Recent price hikes for SAP Enterprise Support could once again raise questions about the quality and cost of SAP’s...
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support programs, according to one industry expert.
SAP set off a firestorm of protest in 2008, when it ditched its SAP Standard Support option and announced that all of its customers would be moved to Enterprise Support at a cost of 22% of net licensing fees. After instituting a program that tied Enterprise Support costs retroactively to increases in key performance indicators, SAP returned to a two-tier support structure.
For companies that had signed support contracts before 2008, SAP Enterprise Support was set at 18.36% and has been growing ever since. Next year the price will jump to 19.5% and will hit 22% by 2016. Standard Support is currently set at 18% of net licensing fees.
Over time, the increases will likely cause customers to evaluate what they’re getting in return for their money, including the kind of innovation that support fees are supposed to fuel, according to Jon Reed, an independent SAP analyst and owner of JonERP.com.
“I think in some ways this is a longer-boil kind of issue,” Reed said. “Things are going to boil over time.”
Is anyone leaving SAP Enterprise Support?
While SAP declined to provide specifics on percentages, it contends that the vast majority of customers have stuck with Enterprise Support since the hikes began, according to SAP executive vice president Janet Wood.
“The vast, vast majority stay on Enterprise Support. Few customers switch,” Wood said, adding that most new customers opt for Enterprise Support as well. Those who have switched to Standard have done so because of tight finances, she said, or because of an older system that doesn’t need as much attention.
Wood said she doubts that Enterprise Support hitting 19.5% of total license fees next year will result in greater numbers exiting the more expensive plan. “We track it very closely, and I’m not seeing anything that [would indicate] a change.”
Standard Support’s price hikes are tied to inflationary increases, Wood said. And although there aren’t any planned for the immediate future, those could potentially narrow the gap between the two options, she said.
“We saw it as an opportunity”
One client that’s happy to stick with Enterprise Support is Florida Crystals, a maker of sweeteners and sugar substitutes based in West Palm Beach, Fla.
When the program debuted, Florida Crystals looked at Enterprise Support not as SAP once again trying to find its way into the company’s wallet, but as a way for the company to take its operations to another level, according to Don Whittington, chief information officer. “We saw it as an opportunity,” he said.
Since then, Florida Crystals has taken advantage of some of the performance enhancement services and used Enterprise Support to help migrate the company’s data centers to a public cloud run by Virtustream of Bethesda, Md.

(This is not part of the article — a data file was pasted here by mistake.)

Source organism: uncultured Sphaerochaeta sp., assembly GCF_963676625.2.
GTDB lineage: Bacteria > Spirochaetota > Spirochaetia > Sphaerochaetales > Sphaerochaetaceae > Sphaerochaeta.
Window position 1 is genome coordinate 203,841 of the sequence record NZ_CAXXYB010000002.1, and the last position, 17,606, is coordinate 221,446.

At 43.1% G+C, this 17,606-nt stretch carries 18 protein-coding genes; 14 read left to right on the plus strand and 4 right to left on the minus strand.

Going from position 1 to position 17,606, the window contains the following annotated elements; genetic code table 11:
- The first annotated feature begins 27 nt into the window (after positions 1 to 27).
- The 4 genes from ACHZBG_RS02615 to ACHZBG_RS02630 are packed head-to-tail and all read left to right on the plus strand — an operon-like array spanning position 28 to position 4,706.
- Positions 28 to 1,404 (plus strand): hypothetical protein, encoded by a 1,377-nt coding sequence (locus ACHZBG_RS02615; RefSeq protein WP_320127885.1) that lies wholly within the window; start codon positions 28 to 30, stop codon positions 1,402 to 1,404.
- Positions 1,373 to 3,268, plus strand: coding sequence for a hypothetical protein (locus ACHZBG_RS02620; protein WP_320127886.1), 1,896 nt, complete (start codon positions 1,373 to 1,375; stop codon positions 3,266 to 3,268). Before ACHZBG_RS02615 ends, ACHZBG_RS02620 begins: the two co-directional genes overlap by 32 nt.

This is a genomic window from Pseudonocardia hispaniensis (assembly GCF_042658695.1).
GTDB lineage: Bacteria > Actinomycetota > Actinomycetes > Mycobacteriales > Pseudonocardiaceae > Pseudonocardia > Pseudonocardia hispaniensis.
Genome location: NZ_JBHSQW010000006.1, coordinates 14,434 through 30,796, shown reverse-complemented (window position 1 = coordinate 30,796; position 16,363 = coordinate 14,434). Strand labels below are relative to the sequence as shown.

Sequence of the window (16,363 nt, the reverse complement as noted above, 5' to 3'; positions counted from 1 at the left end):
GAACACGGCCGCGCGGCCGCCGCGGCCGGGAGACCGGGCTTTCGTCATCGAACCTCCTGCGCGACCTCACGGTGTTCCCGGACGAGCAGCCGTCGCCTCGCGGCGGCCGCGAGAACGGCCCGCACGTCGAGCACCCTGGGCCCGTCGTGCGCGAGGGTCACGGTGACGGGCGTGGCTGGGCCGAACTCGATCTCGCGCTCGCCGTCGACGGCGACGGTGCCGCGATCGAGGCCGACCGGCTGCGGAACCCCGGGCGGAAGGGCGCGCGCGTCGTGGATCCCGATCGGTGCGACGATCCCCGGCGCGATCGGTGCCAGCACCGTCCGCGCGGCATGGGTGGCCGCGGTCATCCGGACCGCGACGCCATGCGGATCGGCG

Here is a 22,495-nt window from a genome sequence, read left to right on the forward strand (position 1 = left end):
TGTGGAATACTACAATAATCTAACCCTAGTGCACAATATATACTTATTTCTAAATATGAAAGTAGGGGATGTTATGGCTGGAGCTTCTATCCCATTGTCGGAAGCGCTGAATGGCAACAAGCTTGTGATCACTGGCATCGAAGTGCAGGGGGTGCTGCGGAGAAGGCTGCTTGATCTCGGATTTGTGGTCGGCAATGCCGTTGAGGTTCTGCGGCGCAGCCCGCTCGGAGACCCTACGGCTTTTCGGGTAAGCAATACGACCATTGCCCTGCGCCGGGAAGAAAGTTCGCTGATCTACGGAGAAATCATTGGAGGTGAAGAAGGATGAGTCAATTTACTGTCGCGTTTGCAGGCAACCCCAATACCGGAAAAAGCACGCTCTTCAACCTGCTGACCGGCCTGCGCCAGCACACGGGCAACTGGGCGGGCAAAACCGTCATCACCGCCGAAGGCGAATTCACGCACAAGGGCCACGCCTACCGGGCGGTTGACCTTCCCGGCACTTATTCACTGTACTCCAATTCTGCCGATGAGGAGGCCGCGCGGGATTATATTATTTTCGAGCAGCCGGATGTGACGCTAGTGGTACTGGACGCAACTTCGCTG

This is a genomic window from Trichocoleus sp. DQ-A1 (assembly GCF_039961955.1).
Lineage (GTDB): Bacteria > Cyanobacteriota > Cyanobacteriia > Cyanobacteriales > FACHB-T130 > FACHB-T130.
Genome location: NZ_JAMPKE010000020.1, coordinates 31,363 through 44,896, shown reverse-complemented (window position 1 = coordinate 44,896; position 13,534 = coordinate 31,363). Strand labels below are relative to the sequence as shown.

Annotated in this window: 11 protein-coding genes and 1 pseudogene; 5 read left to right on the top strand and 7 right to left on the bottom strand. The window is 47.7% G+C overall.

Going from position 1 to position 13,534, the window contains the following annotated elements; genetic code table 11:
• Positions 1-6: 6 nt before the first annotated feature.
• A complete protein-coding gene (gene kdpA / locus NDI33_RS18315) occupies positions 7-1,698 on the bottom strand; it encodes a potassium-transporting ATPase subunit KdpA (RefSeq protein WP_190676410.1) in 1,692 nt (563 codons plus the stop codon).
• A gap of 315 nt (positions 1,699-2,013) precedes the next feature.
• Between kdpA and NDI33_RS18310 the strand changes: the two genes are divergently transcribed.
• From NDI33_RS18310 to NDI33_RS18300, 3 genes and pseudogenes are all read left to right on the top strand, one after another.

The company considers the extra money it’s paying now a wise investment and won’t be trading down to Standard Support, Whittington said.
“I wouldn’t think of it,” he said.
Happy with SAP Standard Support
The government of the county of Sacramento, Calif., on the other hand, has all it needs with Standard Support, according to Mike Musser, its principal business systems analyst.
The municipality, which has been running SAP since 1998, has a deep bench of IT talent that knows the system well and is only running the core ERP system, Musser said.
“Standard works for us because we’re pretty stable at this point,” he said. Going with Standard has also allowed the government to keep its budget trim in these lean economic times.
Discounts and deals muddy the waters
It’s hard to know what effect the rise in SAP Enterprise Support is going to have on customers, given that different companies pay different amounts for support, according to independent analyst Cindy Jutras.
Back in the early 2000s, for example, ERP software companies were struggling to close deals because many of their customers had purchased or updated their ERP systems to avoid Y2K problems. Many of those deals may have included cheaper support costs, Jutras said.
It also matters whether SAP is charging customers for support based on the current cost of the software or the price that the company originally paid for it, Jutras said, and that also could vary by customer.
“All those questions come into play,” she said, “and they’re not easily answered.”
Another reason to look to third-party SAP support programs?
The issue of SAP support costs makes one wonder why SAP lacks cheaper options for companies or government entities like Musser’s that don’t need much in the way of maintenance, Reed said. After all, SAP has lost more than 50 of those low-maintenance SAP customers to third-party support providers like Rimini Street since the third-party vendor began doing business.
"I’d like to see a scenario where companies that are more self-sustaining [pay less for support] and those that need more pay more," Reed said. "It just makes more sense in terms of customer value to do it that way.”
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